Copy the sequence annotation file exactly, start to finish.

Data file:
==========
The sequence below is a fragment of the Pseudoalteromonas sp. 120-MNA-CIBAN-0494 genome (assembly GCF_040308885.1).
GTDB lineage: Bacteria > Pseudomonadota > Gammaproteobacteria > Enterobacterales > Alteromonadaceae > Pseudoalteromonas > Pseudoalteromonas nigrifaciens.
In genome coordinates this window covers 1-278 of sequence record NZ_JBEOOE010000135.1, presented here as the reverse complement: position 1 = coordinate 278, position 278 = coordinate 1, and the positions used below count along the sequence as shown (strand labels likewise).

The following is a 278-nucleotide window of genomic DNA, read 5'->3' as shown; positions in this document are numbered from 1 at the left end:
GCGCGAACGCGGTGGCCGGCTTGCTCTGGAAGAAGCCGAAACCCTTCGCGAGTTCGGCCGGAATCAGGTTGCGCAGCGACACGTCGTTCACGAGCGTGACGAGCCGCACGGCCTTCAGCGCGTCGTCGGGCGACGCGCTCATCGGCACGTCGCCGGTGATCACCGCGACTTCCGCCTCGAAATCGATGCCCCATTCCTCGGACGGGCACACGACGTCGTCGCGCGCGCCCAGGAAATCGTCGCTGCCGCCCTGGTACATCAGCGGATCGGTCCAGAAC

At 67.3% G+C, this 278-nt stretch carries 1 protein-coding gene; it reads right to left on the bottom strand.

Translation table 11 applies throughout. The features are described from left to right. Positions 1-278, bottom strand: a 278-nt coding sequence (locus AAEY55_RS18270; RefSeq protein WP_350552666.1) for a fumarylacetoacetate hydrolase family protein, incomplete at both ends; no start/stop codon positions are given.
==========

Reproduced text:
The sequence below is a fragment of the Pseudoalteromonas sp. 120-MNA-CIBAN-0494 genome (assembly GCF_040308885.1).
GTDB lineage: Bacteria > Pseudomonadota > Gammaproteobacteria > Enterobacterales > Alteromonadaceae > Pseudoalteromonas > Pseudoalteromonas nigrifaciens.
In genome coordinates this window covers 1-278 of sequence record NZ_JBEOOE010000135.1, presented here as the reverse complement: position 1 = coordinate 278, position 278 = coordinate 1, and the positions used below count along the sequence as shown (strand labels likewise).

The following is a 278-nucleotide window of genomic DNA, read 5'->3' as shown; positions in this document are numbered from 1 at the left end:
GCGCGAACGCGGTGGCCGGCTTGCTCTGGAAGAAGCCGAAACCCTTCGCGAGTTCGGCCGGAATCAGGTTGCGCAGCGACACGTCGTTCACGAGCGTGACGAGCCGCACGGCCTTCAGCGCGTCGTCGGGCGACGCGCTCATCGGCACGTCGCCGGTGATCACCGCGACTTCCGCCTCGAAATCGATGCCCCATTCCTCGGACGGGCACACGACGTCGTCGCGCGCGCCCAGGAAATCGTCGCTGCCGCCCTGGTACATCAGCGGATCGGTCCAGAAC

At 67.3% G+C, this 278-nt stretch carries 1 protein-coding gene; it reads right to left on the bottom strand.

Translation table 11 applies throughout. The features are described from left to right. Positions 1-278, bottom strand: a 278-nt coding sequence (locus AAEY55_RS18270; RefSeq protein WP_350552666.1) for a fumarylacetoacetate hydrolase family protein, incomplete at both ends; no start/stop codon positions are given.